This August political science professor Wally Bacon walked into a classroom at the University of Nebraska at Omaha as someone else—Meredith Bacon. Wearing a gray wig and slacks, Bacon explained how she had begun the process of living as a woman, and would soon undergo surgery to make the transformation complete. With typical good humor, Bacon offered to answer any question. “One student asked, ‘What’s going to be your biggest problem?,'” recalls Bacon, 59. “I told him, ‘Legal issues—and shoes.'” There have also been painful emotional issues, which Meredith and Lynne Bacon, formerly a traditional wife but now more of a life partner, grappled with for years. Like thousands of other Americans (reliable numbers are elusive), Bacon says she felt she was “a woman born to the body of a man.” As Bacon changed genders, Lynne, 59, was her most steadfast supporter. Here, the story of their uncommonly tested but enduring love.
MEREDITH: I knew from the age of 4 that something was wrong. I started experimenting with my mother’s clothes. It was my deep, dark secret. I’m sure my parents had an inkling, but there was this contractual silence between us. As I grew up I felt a tremendous amount of shame. I did dangerous things to tell myself I was this person I was expected to be—climbed mountains, rode horses, all sorts of things.
In 1964 Bacon, who grew up in New York City, met Lynne at Colorado College, when both were 18. They married four years later.
LYNNE: He was one of the kindest people I’d ever met. We had a lot of the same interests—he even designed my engagement ring.
MEREDITH: I was sure marriage would cure me. I was convinced I would lose that sense of uncertainty. But it was always there. If there was a pill, I would have taken it.
LYNNE: In 1972 we were in a hotel room in Paris and he basically told me. It came as such a shock to me and it took me a very, very long time to deal with it. It was devastating. Still, it didn’t cross my mind to leave him. I didn’t think it was worth going through the anguish of divorce, especially since we had such a good relationship in every other way.
MEREDITH: The thing I regretted most was that I couldn’t be physically a husband. She’s as heterosexual as it comes, and that put a huge amount of guilt on me. I would have understood if she had sought intimate relations with another man.
LYNNE: But I’m just not the kind of person who can have casual sexual relationships. And I’m an ordained Episcopal deacon, and if you want to be a role model as a clergyperson, you don’t engage in that kind of activity.
Nine years ago the stress of living as a man drove Bacon to consider suicide.
LYNNE: I didn’t know what to do for him anymore. I’d been a good listener and as supportive as I knew how, but it got to where I put my foot down: I said either you get some help for this or I’ll make the appointment for you.
MEREDITH: The shrink said I was clinically depressed and put me on anti-depressants. I was in therapy for more than a year before I asked to see an endocrinologist [to talk about taking female hormones].
Discouraged by the lack of literature about transsexuals, Bacon researched and met other transgendered people.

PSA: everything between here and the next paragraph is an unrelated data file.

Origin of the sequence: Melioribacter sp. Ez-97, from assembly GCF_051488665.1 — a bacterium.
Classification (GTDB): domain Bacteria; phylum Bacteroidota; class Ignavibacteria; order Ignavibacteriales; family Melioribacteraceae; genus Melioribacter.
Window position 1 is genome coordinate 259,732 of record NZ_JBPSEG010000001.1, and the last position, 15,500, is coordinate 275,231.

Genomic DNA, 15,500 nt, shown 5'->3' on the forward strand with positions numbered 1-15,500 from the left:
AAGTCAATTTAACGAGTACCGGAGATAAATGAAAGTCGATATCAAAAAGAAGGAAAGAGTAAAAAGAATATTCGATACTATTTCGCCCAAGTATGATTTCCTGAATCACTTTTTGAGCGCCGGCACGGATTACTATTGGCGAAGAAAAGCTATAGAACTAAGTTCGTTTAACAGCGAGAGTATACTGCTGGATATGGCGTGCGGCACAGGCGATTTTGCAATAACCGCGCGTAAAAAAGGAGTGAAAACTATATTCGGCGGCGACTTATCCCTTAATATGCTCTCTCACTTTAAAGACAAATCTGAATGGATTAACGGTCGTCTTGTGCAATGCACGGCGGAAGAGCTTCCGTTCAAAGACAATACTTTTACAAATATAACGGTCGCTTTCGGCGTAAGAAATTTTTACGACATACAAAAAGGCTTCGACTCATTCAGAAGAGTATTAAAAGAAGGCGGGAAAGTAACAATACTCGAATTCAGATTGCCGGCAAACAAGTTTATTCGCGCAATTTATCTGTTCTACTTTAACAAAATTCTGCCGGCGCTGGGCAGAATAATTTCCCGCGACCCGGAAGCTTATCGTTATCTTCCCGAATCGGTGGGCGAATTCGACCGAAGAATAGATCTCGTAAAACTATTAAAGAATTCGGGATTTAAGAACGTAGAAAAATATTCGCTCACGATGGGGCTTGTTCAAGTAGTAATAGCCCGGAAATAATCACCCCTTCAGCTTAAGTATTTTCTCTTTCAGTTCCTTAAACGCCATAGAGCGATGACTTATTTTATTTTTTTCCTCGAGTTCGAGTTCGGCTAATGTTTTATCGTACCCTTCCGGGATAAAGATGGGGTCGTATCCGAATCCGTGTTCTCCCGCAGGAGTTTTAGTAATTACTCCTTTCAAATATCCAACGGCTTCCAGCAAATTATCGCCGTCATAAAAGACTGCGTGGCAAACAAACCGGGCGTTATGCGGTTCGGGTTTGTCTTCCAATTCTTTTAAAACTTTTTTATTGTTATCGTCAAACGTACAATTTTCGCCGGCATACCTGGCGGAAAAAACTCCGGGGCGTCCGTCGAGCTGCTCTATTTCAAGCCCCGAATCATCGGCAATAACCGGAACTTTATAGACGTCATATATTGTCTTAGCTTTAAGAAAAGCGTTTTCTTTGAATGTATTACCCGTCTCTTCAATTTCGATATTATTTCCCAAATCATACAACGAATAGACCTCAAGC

MEREDITH: I sponsored a reception for a transsexual individual. Toward the end I went to her and said, “I’m not a totally objective scientist, I’m part of this community too.” I had told very few people. But after that I came home in a great state of euphoria. I told Lynne, “I think I’m going to transition.”
LYNNE: I was concerned about how we would do it. When you’ve taught in a community for 30 years you’ve touched a lot of people. We settled on the idea of an article in a newspaper.
MEREDITH: I wrote an eight-page letter to my colleagues. I said, “I’m going to Dallas to get facial electrolysis and this is why.” And nobody gave me grief. The university’s chancellor read the letter and hugged me. A lot of people said, “Oh, that makes sense.”
In June 2005 Bacon underwent 10 hours of facial surgery to soften the angles of her forehead, nose, chin and jaw. Later this month she is due to have more facial surgery and breast augmentation. Next year she’ll undergo genital surgery.
MEREDITH: After I healed we had a “Tie One On with Meredith” party.
LYNNE: Wally had a vast collection of neckties and everyone got to pick one and take it home as a party favor.
MEREDITH: The electrolysis was $10,000. The first surgery was $37,500. The next one will be $23,000.
LYNNE: Obviously health insurance doesn’t cover this sort of thing. So we took out a home equity loan.
MEREDITH: Lynne taught me what colors and shapes to wear. There were outfits she wouldn’t let me out of the house in. She bought my first formal dress. I still don’t know how to do eyebrows. And I’m hopeless with lipstick.
In August Bacon taught her first class as Meredith. Her students were supportive; none dropped the class. Still, adjusting to a new identity hasn’t always been easy.
MEREDITH: I feel more vulnerable now. If I’m in the parking garage late,
I look around the car before getting in. Wally wasn’t worried about that. And it’s been difficult not responding to the snickers. But the relief I feel is enormous, incomparable. And we decided to go public with this because so many people in the transgendered community are still in pain.
LYNNE: I lost sleep worrying about what the reaction would be. But nobody is running us out of town. And almost every day someone from the faculty or church will come up to me and privately tell me how much they admire us and how courageous we are.
MEREDITH: I’m not the courageous one, Lynne is the courageous one. This is the most selfish thing I’ve ever done. But our relationship has gotten better since I transitioned. We still cry with each other, we giggle with each other, that hasn’t changed. Lynne and I are best friends and soulmates forever.